Goals

Decide on a couple of a goals you’d like to achieve through marketing.

For example:

  1. Grow userbase by 10% week over week
  2. Increase customer retention to 85% per month
  3. Build a mailing list of 100K subscribers

Strategies
Each goal above should be broken down into one or more strategies.

For example:

  1. Increase customer retention to 85% per month
    • Onboarding
    • Email Marketing
    • Social Media

April has written a comprehensive post about startup marketing that includes most strategies.

Tactics
These are the detailed actions you will take for each strategy and corresponding goal.

For example:

  1. Increase customer retention to 85% per month
    • Email Marketing
      • New users receive a welcome email
      • All users receive a monthly email with new features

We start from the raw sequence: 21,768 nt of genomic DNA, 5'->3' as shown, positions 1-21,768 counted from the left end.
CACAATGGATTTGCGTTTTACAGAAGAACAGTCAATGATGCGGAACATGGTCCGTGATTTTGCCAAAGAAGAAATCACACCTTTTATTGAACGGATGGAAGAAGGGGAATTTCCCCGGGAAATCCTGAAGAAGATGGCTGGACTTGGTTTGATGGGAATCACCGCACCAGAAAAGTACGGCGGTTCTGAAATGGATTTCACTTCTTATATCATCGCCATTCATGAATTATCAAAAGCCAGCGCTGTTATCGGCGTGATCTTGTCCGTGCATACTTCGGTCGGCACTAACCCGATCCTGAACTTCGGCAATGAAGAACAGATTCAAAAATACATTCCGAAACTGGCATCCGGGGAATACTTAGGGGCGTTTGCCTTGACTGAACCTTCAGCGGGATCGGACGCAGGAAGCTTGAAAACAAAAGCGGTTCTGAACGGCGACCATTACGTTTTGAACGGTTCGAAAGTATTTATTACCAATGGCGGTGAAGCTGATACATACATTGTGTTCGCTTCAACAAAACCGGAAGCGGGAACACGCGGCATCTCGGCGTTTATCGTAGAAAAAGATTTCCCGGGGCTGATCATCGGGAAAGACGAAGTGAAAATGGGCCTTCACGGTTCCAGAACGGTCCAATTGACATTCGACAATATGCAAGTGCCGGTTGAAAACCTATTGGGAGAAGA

• Inactive users receive an email

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The four types of users you need to grow a community

Volley.Works The four types of users you need to grow a community

Over the past week, I spent some time trying to segment Volley’s user base. There is quite a bit of overlap between the segments, but I was able to identify the source of each member, and the impact of different types of users on the community’s growth.

I narrowed it down to four types of users: early adopters, wait list, VIPs, and referrals. Even though these were generated from Volley’s user base, I’ve seen the same pattern in most successful communities. Unfortunately, there are also some startups that come to mind that have shut down partially because they were unable to acquire and retain all four categories.

A better understanding of the different segments will help you attract these users to grow your community.

Early Adopters

Who are they?
The early adopters of Volley were people who joined the first iteration back when it wasn’t invite-only. The prototype had some flaws, but these users didn’t care. If anything, it made them more invested in helping us improve the experience as we learned from our mistakes.